For many individuals accused of sexual assault or sexual misconduct on a college or university campus, the ‘legal’ process used by the school administration may be both confusing and frustrating. The outcome of these proceedings can have serious consequences for the accused — including expulsion for such misconduct — which can make it very difficult for the accused to be accepted into another school.

Each college or university employs a unique and specific process for handling these allegations. A Title IX coordinator or investigator handles the allegations and the case, while also overseeing the process and serving as the point of communication between the accused and the person claiming the misconduct. It is not uncommon for the accused to move through the entire process with the school without having the opportunity to confront the claimant. The right to confrontation is Constitutionally protected for a defendant in a criminal case, but the same cannot be said for sexual misconduct proceedings at colleges and universities.  In fact, most Title IX proceedings offer few, if any, rights to the accused other than the right to be notified of the accusation and ‘heard’ in some way. But most Title IX proceedings remain claimant-oriented, with the accused forced to overcome many high hurdles to exonerate him or herself, while the claimant receives extreme deference. 

The ability to confront an accuser remains a bedrock principle of criminal law and serves as the primary way for a fact-finder to determine just how much deference a claimant should be given.  The issue of whether an accused has the right to confront an accuser in the context of a Title IX hearing was recently addressed by the United States District Court for the Eastern District of Michigan. An accused student brought a lawsuit in federal court claiming that the University of Michigan’s Policy and Procedures on Student Sexual and Gender-based Misconduct and Other Forms of Interpersonal Violence policy deprived the student of due process in violation of the Fourteenth Amendment. The university policy called for an investigator to meet privately with the claimant and conduct a review.

The policy provided that the accused be notified in writing of the state of the investigation and allowed the accused the opportunity to respond. The process continued with information gathering and input from the witness, the accused, and the claimant until the investigator completed the investigation. Then a determination was made, by a preponderance of the evidence and based on the findings of the investigator, as to whether the accused violated the policy. No live hearing was held and the accused never personally was able to confront the claimant, only to submit written questions that the investigator might, or might not, ask the claimant outside the presence of the accused.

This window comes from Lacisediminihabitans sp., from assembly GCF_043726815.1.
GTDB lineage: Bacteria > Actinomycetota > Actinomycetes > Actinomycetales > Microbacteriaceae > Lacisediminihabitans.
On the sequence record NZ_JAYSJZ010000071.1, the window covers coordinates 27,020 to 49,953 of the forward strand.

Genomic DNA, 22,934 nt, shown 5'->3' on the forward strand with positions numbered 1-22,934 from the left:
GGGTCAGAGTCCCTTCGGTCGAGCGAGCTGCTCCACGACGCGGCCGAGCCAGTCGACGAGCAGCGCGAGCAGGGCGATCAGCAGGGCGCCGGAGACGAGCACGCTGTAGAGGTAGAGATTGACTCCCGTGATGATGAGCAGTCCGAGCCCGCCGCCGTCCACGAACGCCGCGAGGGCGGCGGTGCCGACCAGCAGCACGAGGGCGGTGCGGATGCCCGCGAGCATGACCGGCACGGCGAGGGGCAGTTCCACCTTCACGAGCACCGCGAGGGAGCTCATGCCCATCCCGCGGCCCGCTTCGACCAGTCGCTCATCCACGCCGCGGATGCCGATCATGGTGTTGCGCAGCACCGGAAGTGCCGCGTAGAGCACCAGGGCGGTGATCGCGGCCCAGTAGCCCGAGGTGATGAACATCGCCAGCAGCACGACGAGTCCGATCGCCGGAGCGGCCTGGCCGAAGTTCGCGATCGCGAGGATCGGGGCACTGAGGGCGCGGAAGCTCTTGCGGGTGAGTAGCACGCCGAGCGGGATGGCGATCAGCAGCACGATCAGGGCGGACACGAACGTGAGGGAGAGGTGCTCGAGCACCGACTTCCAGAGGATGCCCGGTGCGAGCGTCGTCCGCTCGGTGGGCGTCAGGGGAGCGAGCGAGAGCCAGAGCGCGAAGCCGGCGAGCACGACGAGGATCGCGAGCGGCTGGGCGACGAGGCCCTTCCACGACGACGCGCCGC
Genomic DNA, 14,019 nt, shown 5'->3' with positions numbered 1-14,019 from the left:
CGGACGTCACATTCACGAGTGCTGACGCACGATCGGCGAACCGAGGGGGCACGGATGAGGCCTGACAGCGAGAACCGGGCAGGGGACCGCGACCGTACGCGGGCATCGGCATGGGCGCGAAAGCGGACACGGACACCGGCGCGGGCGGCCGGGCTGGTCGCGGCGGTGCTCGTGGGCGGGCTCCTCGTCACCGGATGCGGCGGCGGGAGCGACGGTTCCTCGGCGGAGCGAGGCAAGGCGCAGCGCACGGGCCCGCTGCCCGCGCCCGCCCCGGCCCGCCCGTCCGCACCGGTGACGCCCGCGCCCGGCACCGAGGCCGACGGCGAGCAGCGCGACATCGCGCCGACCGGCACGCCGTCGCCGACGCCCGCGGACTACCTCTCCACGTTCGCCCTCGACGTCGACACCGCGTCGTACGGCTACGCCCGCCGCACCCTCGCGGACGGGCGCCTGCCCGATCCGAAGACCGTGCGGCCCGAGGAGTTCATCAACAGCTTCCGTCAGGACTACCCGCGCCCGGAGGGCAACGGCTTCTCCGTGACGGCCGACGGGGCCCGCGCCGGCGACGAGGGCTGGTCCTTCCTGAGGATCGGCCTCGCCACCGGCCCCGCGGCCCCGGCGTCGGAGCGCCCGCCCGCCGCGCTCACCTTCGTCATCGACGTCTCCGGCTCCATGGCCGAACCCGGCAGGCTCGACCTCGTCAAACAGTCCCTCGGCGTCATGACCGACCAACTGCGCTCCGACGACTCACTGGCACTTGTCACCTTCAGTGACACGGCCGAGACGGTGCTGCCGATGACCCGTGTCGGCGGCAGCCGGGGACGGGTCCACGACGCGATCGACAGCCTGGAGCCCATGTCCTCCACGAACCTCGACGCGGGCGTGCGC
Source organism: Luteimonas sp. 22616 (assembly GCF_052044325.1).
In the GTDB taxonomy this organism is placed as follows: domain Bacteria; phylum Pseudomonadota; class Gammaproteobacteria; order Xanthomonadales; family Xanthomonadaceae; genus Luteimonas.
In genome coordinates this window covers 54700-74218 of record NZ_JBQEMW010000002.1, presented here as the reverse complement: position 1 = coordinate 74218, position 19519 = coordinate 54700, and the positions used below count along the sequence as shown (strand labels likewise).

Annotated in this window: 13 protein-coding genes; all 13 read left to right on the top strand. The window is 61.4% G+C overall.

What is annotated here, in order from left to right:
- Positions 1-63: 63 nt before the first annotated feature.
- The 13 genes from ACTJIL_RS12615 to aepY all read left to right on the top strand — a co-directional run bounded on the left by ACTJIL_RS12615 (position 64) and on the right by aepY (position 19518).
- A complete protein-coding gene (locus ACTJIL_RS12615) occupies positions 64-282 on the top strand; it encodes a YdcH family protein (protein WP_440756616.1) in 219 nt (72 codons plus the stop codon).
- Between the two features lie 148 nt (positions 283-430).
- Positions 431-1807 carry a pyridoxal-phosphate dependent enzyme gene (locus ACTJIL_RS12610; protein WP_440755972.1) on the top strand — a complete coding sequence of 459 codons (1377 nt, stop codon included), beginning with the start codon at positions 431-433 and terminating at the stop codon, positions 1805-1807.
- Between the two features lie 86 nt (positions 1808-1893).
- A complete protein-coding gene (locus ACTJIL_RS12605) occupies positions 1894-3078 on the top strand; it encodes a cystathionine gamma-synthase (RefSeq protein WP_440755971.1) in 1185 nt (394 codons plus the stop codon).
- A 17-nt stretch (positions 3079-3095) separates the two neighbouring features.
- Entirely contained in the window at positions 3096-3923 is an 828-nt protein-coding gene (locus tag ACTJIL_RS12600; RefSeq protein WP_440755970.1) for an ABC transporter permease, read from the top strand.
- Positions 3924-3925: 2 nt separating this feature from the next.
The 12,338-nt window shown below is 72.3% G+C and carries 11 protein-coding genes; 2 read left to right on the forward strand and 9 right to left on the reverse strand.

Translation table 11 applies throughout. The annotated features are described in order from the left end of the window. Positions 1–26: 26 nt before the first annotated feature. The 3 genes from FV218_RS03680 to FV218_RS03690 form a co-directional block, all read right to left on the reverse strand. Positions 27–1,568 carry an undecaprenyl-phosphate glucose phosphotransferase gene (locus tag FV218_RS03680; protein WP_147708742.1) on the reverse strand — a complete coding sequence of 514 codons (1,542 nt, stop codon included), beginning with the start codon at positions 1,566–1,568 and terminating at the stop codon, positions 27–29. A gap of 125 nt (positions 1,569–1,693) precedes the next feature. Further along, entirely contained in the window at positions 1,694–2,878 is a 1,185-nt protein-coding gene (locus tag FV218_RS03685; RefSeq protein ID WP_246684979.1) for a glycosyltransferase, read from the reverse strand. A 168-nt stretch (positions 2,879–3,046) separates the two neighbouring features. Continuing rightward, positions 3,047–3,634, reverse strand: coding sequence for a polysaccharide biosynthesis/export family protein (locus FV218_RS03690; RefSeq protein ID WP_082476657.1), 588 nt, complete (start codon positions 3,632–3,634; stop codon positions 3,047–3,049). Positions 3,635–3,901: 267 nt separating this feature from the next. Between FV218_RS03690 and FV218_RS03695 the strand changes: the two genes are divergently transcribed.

The district court held that that the University of Michigan Policy “deprives the Plaintiff (the accused) of a live hearing and the opportunity to face his accused. Because of the University’s method of private questioning through the investigator, the Plaintiff has no way of knowing which questions are actually being asked of the Claimant or her response to those questions.  Without a live proceeding, the risk of an erroneous deprivation of Plaintiff’s interest in his reputation, education, and employment is significant.”  Doe v. University of Michigan, 2018 WL 3329575 (E.D.MI. July 6, 2018).  The court held that the policy denied the accused due process protections to which he is entitled.

This case is very important to those accused of sexual misconduct in a higher education setting where these policies are vague and confusing, and particularly those where an accused is deprived of an opportunity to confront the claimant. The recent decision in the Eastern District of Michigan certainly helps; however, each institution operates with a unique process.  As the district court noted, the Sixth Circuit of the United States has previously affirmed disciplinary procedures which provide for a hearing at which questions are asked of the claimant via a panel. 

It is important for an individual such a situation to see the assistance of an attorney and understand the specific policy requirements of his or her school.  The lawyers at Willey and Chamberlain have helped many students throughout this process. 

For more information about sexual assault on college campuses from the attorneys at Willey & Chamberlain, please contact us here or call us directly at 616.458.2212.